Judicial Gathering Raises Questions
Senate Republicans are not ruling out calling for hearings on a judicial conference in Hawaii that has raised eyebrows, but lawmakers say they are reserving judgment until they get a response to a set of questions sent by leading GOP members of the Senate Judiciary and Budget committees.
“I would be interested to see what Judge Kozinski’s response is,” Minority Whip Jon Kyl said, referring to Alex Kozinski, chief judge of the 9th Circuit U.S. Court of Appeals. “It doesn’t look good after all these administration boondoggles.”
But, the Arizona Republican said, “let’s see what the response is first and then we can make that decision” about whether to have hearings.
On Monday, Judiciary ranking member Chuck Grassley (R-Iowa) and Budget ranking member Jeff Sessions (R-Ala.) sent a letter to Kozinski questioning the wisdom of a court conference scheduled for August in Maui, Hawaii.
“We are concerned about the overall cost of this conference and do not believe that discussions about the administration of justice would be less successful were they held somewhere other than a spa and resort in Hawaii,” the letter said.
Kyl said the conference hits a nerve, particularly after the General Services Administration held a 2010 conference in Las Vegas that cost more than $800,000.
“The judges need to be judicious about where they hold their conferences,” Kyl said.
Of course, the circumstances of the judicial conference are markedly different, primarily because it deals with a separate branch of government that has bristled in the past at intrusions on its affairs by the legislature.
Indeed, Circuit and Court of Appeals Executive Cathy A. Catterson said in a statement that a “response will be forthcoming.” But she also took aim at the separation of powers and defended the conference.
“As part of the Third Branch of government, the Ninth Circuit is fully aware of its responsibilities as a steward of public funds. The conference is authorized by law ‘for the purpose of considering the business of the courts and advising means of improving the administration of justice within the circuit,’” Catterson said. “The conference fully adheres to these goals, providing an exceptional educational program and the opportunity to conduct numerous business meetings that further circuit governance. Judges and other attendees take seriously their obligation to participate fully in the conference. Costs for lodging and air travel to attend the conference are comparative to those found at mainland venues. Any sporting and recreational activities are paid for by individuals and are not reimbursable.”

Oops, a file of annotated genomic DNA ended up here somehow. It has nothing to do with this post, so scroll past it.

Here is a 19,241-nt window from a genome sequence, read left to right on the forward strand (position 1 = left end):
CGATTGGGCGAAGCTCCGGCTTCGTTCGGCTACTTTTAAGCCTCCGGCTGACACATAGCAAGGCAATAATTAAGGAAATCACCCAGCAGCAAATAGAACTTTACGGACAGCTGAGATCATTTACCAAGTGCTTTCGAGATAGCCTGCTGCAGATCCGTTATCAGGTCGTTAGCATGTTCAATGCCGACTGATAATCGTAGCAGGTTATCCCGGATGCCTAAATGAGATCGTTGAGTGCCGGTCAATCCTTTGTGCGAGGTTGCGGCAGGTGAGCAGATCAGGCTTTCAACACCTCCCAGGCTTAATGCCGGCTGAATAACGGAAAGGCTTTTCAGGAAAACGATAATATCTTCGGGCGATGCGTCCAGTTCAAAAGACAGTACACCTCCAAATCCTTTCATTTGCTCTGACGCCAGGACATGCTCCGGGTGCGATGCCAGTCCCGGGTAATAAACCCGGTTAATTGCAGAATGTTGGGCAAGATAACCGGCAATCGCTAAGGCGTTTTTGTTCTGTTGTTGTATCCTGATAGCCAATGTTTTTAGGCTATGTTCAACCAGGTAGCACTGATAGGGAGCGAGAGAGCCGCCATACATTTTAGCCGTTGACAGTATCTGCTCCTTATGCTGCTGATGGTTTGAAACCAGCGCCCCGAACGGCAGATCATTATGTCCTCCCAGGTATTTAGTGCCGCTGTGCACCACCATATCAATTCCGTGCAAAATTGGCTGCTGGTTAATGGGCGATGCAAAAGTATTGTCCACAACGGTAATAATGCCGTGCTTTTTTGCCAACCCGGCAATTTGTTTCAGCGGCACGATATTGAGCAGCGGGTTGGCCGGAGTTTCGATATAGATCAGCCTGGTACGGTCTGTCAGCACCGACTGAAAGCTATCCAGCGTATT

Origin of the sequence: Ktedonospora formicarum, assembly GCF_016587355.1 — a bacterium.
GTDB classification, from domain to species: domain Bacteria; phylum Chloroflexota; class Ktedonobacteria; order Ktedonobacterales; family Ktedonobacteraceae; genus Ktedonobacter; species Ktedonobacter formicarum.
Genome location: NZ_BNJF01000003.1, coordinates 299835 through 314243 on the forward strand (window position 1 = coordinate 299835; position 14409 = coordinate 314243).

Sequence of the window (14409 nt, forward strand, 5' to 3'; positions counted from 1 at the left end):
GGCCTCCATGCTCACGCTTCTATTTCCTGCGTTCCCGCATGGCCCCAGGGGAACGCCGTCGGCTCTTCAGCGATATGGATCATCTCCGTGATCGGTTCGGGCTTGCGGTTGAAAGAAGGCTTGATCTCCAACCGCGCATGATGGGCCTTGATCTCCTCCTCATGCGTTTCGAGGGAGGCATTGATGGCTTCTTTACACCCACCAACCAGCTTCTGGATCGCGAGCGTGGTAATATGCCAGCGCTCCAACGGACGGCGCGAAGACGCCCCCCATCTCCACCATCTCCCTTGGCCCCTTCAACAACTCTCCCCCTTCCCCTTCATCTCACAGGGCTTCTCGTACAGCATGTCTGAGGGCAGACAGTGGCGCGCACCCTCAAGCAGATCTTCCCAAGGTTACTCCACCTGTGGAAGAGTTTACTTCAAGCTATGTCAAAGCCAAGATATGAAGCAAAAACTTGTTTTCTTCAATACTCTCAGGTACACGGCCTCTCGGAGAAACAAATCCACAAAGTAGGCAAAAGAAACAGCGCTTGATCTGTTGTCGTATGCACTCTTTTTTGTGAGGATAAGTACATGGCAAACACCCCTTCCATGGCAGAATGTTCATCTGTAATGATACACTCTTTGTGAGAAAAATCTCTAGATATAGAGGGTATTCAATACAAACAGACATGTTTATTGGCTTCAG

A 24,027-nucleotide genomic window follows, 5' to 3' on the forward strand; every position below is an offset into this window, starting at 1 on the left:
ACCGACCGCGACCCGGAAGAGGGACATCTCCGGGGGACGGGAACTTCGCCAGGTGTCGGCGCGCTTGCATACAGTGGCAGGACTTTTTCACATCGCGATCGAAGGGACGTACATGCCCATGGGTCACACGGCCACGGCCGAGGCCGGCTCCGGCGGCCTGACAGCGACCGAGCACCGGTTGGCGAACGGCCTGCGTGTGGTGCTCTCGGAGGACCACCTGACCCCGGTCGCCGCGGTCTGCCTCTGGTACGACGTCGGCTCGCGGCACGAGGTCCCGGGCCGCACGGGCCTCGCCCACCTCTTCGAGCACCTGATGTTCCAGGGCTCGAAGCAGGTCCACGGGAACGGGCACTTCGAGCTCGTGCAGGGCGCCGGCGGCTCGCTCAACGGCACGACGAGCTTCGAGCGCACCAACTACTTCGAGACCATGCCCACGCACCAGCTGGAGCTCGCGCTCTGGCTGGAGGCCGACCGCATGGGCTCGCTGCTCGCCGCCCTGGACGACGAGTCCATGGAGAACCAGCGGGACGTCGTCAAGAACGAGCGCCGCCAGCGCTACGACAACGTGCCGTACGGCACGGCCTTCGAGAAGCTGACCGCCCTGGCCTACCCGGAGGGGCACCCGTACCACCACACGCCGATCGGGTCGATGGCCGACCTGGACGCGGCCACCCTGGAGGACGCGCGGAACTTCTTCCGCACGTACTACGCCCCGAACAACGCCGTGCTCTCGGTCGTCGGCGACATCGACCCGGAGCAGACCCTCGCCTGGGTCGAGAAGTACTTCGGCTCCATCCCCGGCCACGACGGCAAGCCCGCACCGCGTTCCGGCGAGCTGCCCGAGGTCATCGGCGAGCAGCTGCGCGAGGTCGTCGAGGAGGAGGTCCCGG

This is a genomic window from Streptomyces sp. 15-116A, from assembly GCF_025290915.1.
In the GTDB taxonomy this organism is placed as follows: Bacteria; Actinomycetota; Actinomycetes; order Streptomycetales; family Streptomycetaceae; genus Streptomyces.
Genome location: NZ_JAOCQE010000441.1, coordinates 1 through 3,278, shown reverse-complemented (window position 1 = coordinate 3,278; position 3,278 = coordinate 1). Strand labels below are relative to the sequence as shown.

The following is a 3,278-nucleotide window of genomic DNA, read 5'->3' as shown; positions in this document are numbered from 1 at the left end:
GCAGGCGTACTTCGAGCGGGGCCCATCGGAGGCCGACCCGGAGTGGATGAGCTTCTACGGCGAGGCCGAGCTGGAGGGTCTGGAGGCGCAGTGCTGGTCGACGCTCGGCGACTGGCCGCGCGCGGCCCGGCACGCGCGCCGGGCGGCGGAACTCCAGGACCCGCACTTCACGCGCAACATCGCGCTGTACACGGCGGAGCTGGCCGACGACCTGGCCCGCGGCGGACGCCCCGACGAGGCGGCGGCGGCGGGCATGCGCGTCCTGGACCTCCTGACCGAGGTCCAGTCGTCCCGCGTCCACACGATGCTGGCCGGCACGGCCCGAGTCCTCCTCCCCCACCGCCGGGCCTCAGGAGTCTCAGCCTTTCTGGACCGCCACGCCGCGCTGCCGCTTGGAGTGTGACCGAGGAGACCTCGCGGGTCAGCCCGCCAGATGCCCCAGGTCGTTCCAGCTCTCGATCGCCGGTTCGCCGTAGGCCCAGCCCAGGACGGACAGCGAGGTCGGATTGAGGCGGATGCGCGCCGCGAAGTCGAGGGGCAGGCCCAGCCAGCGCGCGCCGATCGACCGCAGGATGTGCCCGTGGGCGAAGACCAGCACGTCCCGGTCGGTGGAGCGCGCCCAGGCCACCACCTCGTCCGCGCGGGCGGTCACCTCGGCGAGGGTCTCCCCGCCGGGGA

Still, Congress controls the purse strings, and Sessions hinted that it might use them to rein in judiciary spending.
Sessions noted that other circuits have already cut back on conferences.
“I think in their budget request they need to be prepared to accept less money for conferences and travel” in future appropriations, he said.
Sen. Mike Lee, who served as a clerk for Supreme Court Justice Samuel Alito, said he had not seen the details of the letter but noted that “the optics are bad.”
“I’d like to see the responses to the questions,” the Utah Republican said, adding that Hawaii is in the 9th Circuit.
In a release, Grassley said he was surprised by the possible cost of the conference and suggested that there are other less expensive options. Grassley and Sessions estimated that the conference would cost more than $500,000 for an expected 700 attendees.
The 2012 Ninth Circuit Judicial Conference is scheduled for Aug. 13-16 at the Hyatt Regency Maui Resort & Spa, according to the court’s website. Attendees include judges of the 9th U.S. Circuit Court of Appeals and the federal district and bankruptcy courts in nine Western states and two Pacific island territories, representatives of the federal bar practicing in these courts, court staff and special guests.
Alito and fellow Supreme Court Justice Anthony Kennedy are also scheduled to attend, according to the website.
Despite the disclaimer that attendees are responsible for their own recreational costs, Grassley and Sessions highlighted several events that run the risk of wasting taxpayer dollars, including sport fishing and a golf tournament.
“Throughout the conference there are other activities unrelated to the business of the court, including yoga, surfing, stand-up paddle board lessons, Zumba (a Latin-inspired dance program), a tennis tournament, a day trip and tour of Up-country Maui, a Gemini Catamaran snorkel trip, and an activity called ‘the Aloha Experience,’” the letter said. “The program reads more like a vacation than a business trip to discuss the means of improving the administration of justice.”
Their letter contained a list of 18 questions, about half of which inquired about past conferences. The rest of the questions centered on this summer’s conference, including, “Why was the Hyatt Regency Maui Resort & Spa selected as the venue?” The letter asks for responses to the questions no later than June 15, “before any additional funds are expended towards this conference.”